17.       "State School agrees separate RE for Muslim Children" The Times, February 5 1996.  For an example of the jumble of Conservative ideas which the Kirklees and the Birmingham incidents stimulated, see The Times editorial "Christians respect other faiths by strengthening their own" February 23, 1996 and for an analysis of the Conservative Christian world view together with its Islamaphobic roots see John M Hull "A Critique of Christian Religionism in Recent British Education" in Jeff Astley and Leslie J.Francis (eds) Christian Theology and Religious Education: Connections and Contradictions London, SPCK, 1996, ISBN: 0 28104 853 3.


18.       For example, Mohanned Amin of the Muslim Association of Batley as reported in "Muslims boycott religious lessons" The Guardian January 22, 1996, p. 7.


19.       Yaqub Zaki "The Teaching of Islam in Schools: A Muslim Viewpoint" BJRE Vol.5, No.1 (Autumn 1982), p.35.


20.       John M Hull "A Gift  to the Child: A New Pedagogy for Teaching Religion to Young Children" Religious Education Vol.91, No.2 (Spring 1996), pp. 172-188, and "How Can We Make Children Sensitive to the Values of Other Religious Through Religious Education",  in Johannes Lahnemann (ed) Das Projekt Weltethos in der Erziehung (Proceedings of the 5th Nuremberg Forum on Religious Education, 28th Sept-1st Oct 1994) Hamburg, E.B.Verlag, 1995, pp. 301-314, ISBN: 3 92300 286 6.


21.       Robert Jackson Religious Education: an interpretive approach, London, Hodder and Stoughton, 1997, ISBN: 0 34068 870 X and Robert Jackson and Eleanor Nesbitt Hindu Children in Britain Stoke-on-Trent, Trentham Books, 1993, ISBN: 0 94808 073 6.


22.       Michael Grimmitt, "The Use of Religions Phenomena in Schools: Some Theoretical and practical connderations", BJRE, Vol.13, No.2 (Spring 1991), pp.77-88.


23.       Hans King and Karl-Josef Kuschel (eds) "A Global Ethic: The Declaration of the Parliament of the World's Religions" London, S.C.M. Press, 1993, ISBN: 334 02561 3.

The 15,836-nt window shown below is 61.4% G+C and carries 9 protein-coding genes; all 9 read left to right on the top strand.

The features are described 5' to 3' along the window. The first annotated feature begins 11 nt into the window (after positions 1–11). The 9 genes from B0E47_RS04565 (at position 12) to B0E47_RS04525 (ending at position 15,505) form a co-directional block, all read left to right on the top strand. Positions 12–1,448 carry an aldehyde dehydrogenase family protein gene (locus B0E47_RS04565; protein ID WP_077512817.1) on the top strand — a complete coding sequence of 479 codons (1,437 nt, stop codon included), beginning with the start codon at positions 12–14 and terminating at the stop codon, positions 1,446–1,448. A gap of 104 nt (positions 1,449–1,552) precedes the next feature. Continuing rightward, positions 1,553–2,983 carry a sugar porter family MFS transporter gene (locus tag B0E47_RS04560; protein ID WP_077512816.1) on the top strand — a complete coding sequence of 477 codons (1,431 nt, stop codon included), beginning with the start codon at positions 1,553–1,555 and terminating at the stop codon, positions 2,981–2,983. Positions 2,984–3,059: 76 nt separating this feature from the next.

24.       John M Hull "Religion as a Series of Religions: A Comment on the SCAA Model Syllabuses" in Vida Barnett et al (eds) From Syllabuses to Schemes [World Religions in Education], London, The Sharp Working Party, 1995, pp.11-16 and Robert Jackson RE: An Interpretive Approach.


25.       John G. Howells "Religious Education in Victoria Today" Learning for Living Vol.17, No.3, 1978, pp.118-122 and Alan H.Ninnes "Religious Education in South Australia: Two Steps Forward, One Step Back" Learning for Living Vol.17, No.4, 1978, pp.145-148.


26.       Trevor Cooling A Christian Vision for State Education London, S.P.C.K., 1994, ISBN: 0 28104 758 8.


27.       In the most recent review of opinion, 23 out of 28 organisations and religious bodies consulted have agreed that the present situation is unsatisfactory, and are generally moving towards the solution advocated here.  Collective Worship Reviewed: Report of the 1997 Consultation Albingdon, Oxon, Culham College Institute, 1998, ISBN: 0 90795 752 8.


28.       I must emphasize again that this article does not deal with the general picture but only with two specific cases.  For a recent discussion of the range of Muslim educational concerns, see Muslim Educational Trust Issues in Islamic Education London, 1996, ISBN: 0 90726 129 9.


29.       Beyza Bilgin "The Understanding of Religious Education in a Country where there is Separation of Religion and State: the Example of Turkey" BJRE Vol.15, No.2 (Spring 1993), pp.36-43, Muhammad Ibrahim "Multicultural Education: an Islamic Perspective Issues in Islamic Education pp.66-71 and Abdullah Sahin Faith development and its educational implications: an Islamic perspective unpublished M.Ed. dissertation, University of Birmingham, 1996.